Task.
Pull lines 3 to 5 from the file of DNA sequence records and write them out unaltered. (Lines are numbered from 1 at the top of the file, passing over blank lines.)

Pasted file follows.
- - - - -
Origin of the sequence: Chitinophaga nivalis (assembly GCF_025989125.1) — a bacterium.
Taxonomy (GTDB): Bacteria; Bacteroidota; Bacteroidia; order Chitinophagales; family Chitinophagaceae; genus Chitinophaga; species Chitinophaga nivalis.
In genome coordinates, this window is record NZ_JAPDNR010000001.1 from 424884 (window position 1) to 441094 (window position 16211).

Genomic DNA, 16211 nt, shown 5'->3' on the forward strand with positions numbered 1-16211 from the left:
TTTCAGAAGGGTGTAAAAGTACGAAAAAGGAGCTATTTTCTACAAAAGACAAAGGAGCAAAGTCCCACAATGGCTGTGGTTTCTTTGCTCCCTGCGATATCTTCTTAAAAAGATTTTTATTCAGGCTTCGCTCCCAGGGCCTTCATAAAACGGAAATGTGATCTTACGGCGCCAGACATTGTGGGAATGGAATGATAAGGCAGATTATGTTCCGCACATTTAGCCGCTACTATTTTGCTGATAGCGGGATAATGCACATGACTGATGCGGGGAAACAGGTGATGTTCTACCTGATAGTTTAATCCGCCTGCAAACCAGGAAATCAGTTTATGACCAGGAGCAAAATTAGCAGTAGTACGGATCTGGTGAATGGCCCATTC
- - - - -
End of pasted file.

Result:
In genome coordinates, this window is record NZ_JAPDNR010000001.1 from 424884 (window position 1) to 441094 (window position 16211).

Genomic DNA, 16211 nt, shown 5'->3' on the forward strand with positions numbered 1-16211 from the left:
TTTCAGAAGGGTGTAAAAGTACGAAAAAGGAGCTATTTTCTACAAAAGACAAAGGAGCAAAGTCCCACAATGGCTGTGGTTTCTTTGCTCCCTGCGATATCTTCTTAAAAAGATTTTTATTCAGGCTTCGCTCCCAGGGCCTTCATAAAACGGAAATGTGATCTTACGGCGCCAGACATTGTGGGAATGGAATGATAAGGCAGATTATGTTCCGCACATTTAGCCGCTACTATTTTGCTGATAGCGGGATAATGCACATGACTGATGCGGGGAAACAGGTGATGTTCTACCTGATAGTTTAATCCGCCTGCAAACCAGGAAATCAGTTTATGACCAGGAGCAAAATTAGCAGTAGTACGGATCTGGTGAATGGCCCATTC